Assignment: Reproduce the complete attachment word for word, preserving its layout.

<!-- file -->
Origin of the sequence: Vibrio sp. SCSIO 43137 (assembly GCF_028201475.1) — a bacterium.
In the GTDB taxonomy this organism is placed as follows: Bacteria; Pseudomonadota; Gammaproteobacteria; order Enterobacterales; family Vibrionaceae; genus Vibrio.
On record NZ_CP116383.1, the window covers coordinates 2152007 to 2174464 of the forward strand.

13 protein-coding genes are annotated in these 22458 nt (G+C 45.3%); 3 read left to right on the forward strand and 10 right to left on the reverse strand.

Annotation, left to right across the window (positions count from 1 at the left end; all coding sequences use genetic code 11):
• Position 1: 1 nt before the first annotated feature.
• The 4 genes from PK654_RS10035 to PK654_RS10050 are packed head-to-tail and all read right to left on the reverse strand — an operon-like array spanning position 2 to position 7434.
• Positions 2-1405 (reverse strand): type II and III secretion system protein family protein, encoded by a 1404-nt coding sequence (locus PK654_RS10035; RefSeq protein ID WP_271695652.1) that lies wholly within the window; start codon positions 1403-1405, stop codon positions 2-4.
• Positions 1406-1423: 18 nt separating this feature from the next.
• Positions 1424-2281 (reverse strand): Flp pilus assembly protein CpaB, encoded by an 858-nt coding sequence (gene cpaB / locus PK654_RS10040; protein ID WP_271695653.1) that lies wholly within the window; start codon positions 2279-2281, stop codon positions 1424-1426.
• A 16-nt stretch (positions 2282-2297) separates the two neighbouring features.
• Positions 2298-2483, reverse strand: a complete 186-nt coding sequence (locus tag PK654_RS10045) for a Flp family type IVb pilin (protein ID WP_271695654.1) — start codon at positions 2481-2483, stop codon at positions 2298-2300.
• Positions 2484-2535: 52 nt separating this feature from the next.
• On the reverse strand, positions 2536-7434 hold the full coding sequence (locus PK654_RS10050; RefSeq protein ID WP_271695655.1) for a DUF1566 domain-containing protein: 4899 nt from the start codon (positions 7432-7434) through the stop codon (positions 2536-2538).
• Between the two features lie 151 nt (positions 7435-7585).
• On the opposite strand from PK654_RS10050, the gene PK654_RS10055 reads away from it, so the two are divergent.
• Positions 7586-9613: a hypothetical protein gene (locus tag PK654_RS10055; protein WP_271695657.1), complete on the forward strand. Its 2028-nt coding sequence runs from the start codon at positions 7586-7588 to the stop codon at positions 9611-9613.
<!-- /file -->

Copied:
Origin of the sequence: Vibrio sp. SCSIO 43137 (assembly GCF_028201475.1) — a bacterium.
In the GTDB taxonomy this organism is placed as follows: Bacteria; Pseudomonadota; Gammaproteobacteria; order Enterobacterales; family Vibrionaceae; genus Vibrio.
On record NZ_CP116383.1, the window covers coordinates 2152007 to 2174464 of the forward strand.

13 protein-coding genes are annotated in these 22458 nt (G+C 45.3%); 3 read left to right on the forward strand and 10 right to left on the reverse strand.

Annotation, left to right across the window (positions count from 1 at the left end; all coding sequences use genetic code 11):
• Position 1: 1 nt before the first annotated feature.
• The 4 genes from PK654_RS10035 to PK654_RS10050 are packed head-to-tail and all read right to left on the reverse strand — an operon-like array spanning position 2 to position 7434.
• Positions 2-1405 (reverse strand): type II and III secretion system protein family protein, encoded by a 1404-nt coding sequence (locus PK654_RS10035; RefSeq protein ID WP_271695652.1) that lies wholly within the window; start codon positions 1403-1405, stop codon positions 2-4.
• Positions 1406-1423: 18 nt separating this feature from the next.
• Positions 1424-2281 (reverse strand): Flp pilus assembly protein CpaB, encoded by an 858-nt coding sequence (gene cpaB / locus PK654_RS10040; protein ID WP_271695653.1) that lies wholly within the window; start codon positions 2279-2281, stop codon positions 1424-1426.
• A 16-nt stretch (positions 2282-2297) separates the two neighbouring features.
• Positions 2298-2483, reverse strand: a complete 186-nt coding sequence (locus tag PK654_RS10045) for a Flp family type IVb pilin (protein ID WP_271695654.1) — start codon at positions 2481-2483, stop codon at positions 2298-2300.
• Positions 2484-2535: 52 nt separating this feature from the next.
• On the reverse strand, positions 2536-7434 hold the full coding sequence (locus PK654_RS10050; RefSeq protein ID WP_271695655.1) for a DUF1566 domain-containing protein: 4899 nt from the start codon (positions 7432-7434) through the stop codon (positions 2536-2538).
• Between the two features lie 151 nt (positions 7435-7585).
• On the opposite strand from PK654_RS10050, the gene PK654_RS10055 reads away from it, so the two are divergent.
• Positions 7586-9613: a hypothetical protein gene (locus tag PK654_RS10055; protein WP_271695657.1), complete on the forward strand. Its 2028-nt coding sequence runs from the start codon at positions 7586-7588 to the stop codon at positions 9611-9613.